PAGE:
- The definition of hurry is a feeling of urgency.
An example of a hurry is a person's state of mind as they try to get to work on time; in a hurry to go to work.
- To hurry is defined as to rush, move quickly or do something faster than is comfortable.
- An example of hurry is to run to catch the bus.
- An example of hurry is to try to finish your homework quickly, making lots of mistakes.
transitive verbhurried, hurrying
- to cause to move or act more rapidly or too rapidly; drive, move, send, force, or carry with haste
- to cause to occur or be done more rapidly or too rapidly; accelerate the preparation or completion of; urge on
- to urge or cause to act soon or too soon
Origin of hurryprobably ; from echoic base seen in hurl or uncertain or unknown; perhaps in Old Norse hurra, to whir, whirl around
- a hurrying or being hurried; rush; urgency
- eagerness to do, act, go, etc. quickly
verbhur·ried, hur·ry·ing, hur·ries
- To cause to move or act with speed or haste: hurried the children to school.
- To cause to move or act with undue haste; rush: was hurried into marriage.
- To speed the progress or completion of; expedite: hurried the delivery of the product.
- Activity or motion that is often unduly hurried; haste: I forgot my gloves in my hurry to catch the bus. See Synonyms at haste.
- The need or wish to hurry; a condition of urgency: in no hurry to leave.
Origin of hurryPossibly Middle English horien, perhaps variant of harien, to harass; see harry.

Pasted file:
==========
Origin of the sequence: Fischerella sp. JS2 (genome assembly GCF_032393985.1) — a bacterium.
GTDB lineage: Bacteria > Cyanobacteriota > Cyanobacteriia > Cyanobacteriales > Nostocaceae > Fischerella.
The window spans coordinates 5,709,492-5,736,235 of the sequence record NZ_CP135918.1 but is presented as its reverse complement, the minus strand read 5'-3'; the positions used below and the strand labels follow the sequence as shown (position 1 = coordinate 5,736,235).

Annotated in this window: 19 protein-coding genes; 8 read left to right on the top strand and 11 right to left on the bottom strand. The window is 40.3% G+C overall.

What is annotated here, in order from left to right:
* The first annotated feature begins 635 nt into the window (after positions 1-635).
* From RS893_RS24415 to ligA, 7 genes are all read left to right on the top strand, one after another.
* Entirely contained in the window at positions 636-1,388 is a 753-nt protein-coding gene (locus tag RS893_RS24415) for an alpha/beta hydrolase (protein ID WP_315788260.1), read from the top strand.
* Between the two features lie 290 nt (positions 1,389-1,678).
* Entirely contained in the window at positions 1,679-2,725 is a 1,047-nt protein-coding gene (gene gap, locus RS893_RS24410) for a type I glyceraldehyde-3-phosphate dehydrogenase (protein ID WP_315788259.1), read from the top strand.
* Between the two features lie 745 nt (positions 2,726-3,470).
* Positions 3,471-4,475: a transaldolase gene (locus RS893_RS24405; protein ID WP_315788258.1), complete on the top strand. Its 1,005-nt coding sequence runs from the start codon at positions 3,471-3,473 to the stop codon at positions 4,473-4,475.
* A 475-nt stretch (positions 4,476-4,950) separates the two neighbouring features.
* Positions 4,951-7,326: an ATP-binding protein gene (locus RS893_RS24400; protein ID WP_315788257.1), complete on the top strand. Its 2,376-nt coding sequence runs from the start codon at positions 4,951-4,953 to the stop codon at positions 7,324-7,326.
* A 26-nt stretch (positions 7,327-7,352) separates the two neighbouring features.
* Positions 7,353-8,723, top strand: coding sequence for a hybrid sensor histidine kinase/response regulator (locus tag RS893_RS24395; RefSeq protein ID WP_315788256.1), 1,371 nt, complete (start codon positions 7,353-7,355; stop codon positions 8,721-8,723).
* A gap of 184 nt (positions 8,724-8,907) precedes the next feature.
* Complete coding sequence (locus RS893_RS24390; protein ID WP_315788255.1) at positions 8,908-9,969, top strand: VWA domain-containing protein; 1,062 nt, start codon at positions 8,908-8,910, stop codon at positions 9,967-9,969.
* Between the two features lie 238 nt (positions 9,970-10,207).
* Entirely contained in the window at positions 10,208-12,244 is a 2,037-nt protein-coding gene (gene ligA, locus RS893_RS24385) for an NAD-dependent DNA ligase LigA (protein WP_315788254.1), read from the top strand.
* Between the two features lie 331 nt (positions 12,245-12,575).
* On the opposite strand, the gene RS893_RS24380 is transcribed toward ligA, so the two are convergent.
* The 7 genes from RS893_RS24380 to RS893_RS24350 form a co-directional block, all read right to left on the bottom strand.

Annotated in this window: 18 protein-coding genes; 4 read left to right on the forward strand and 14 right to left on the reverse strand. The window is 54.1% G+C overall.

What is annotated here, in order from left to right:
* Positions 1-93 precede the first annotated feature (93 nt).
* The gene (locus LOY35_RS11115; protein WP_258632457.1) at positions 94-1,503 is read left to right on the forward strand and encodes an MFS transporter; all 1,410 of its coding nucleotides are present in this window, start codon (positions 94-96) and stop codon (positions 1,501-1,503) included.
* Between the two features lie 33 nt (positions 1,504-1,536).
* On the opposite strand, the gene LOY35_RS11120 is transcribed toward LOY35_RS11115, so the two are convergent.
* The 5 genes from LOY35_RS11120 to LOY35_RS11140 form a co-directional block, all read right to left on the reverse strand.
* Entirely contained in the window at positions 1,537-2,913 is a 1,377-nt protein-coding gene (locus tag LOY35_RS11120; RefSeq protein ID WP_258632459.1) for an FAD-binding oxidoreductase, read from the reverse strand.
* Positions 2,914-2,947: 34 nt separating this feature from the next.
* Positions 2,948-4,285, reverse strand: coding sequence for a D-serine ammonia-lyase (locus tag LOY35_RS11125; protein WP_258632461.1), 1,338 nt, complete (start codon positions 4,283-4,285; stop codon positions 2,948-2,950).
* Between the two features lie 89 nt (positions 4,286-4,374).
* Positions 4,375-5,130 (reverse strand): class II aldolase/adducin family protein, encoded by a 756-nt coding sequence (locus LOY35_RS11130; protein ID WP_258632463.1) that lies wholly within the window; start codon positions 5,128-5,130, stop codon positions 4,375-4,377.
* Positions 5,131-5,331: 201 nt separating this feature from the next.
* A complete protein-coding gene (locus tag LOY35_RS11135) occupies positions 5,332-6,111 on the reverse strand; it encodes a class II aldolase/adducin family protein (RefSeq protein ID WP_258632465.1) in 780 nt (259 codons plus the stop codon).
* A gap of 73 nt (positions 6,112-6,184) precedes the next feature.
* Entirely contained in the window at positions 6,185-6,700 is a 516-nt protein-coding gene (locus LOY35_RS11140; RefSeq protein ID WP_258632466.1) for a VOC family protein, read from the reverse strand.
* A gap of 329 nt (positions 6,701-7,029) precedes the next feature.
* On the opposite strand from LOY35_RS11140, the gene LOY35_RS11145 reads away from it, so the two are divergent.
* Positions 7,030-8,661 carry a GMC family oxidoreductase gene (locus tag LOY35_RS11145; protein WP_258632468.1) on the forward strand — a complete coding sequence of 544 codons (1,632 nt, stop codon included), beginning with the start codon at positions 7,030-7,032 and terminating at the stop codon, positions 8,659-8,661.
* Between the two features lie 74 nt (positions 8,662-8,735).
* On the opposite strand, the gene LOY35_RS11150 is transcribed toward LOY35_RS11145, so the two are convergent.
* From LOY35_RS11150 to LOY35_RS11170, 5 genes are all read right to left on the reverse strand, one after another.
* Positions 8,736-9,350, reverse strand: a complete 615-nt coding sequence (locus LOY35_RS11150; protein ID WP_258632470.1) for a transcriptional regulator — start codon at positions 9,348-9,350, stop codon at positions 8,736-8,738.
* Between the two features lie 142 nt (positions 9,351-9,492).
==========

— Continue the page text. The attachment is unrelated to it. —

(countable and uncountable, plural hurries)
(third-person singular simple present hurries, present participle hurrying, simple past and past participle hurried)
- (intransitive) To do things quickly.
- He's hurrying because he's late.
- (intransitive) Often with up, to speed up the rate of doing something.
- If you don't hurry you won't finish on time.
- To cause to be done quickly.
- To hasten; to impel to greater speed; to urge on.
- To impel to precipitate or thoughtless action; to urge to confused or irregular activity.
Middle English horyed ‘rushed, impelled’, frequentative of hurren ‘to vibrate rapidly, buzz’, from Proto-Germanic *hurzaną ‘to rush’ (compare Middle High German hurren ‘to hasten’, Norwegian hurre ‘to whirl around’), from Proto-Indo-European *ḱers-, *ḱors- (“to run, hurry”) (compare Welsh carrog ‘torrent’, Latin currere ‘to run’, Tocharian A/B [script?] (kursär)/[script?] (kwärsar) ‘league; course’, Lithuanian karsiù ‘to go quickly’). Related to horse, rush.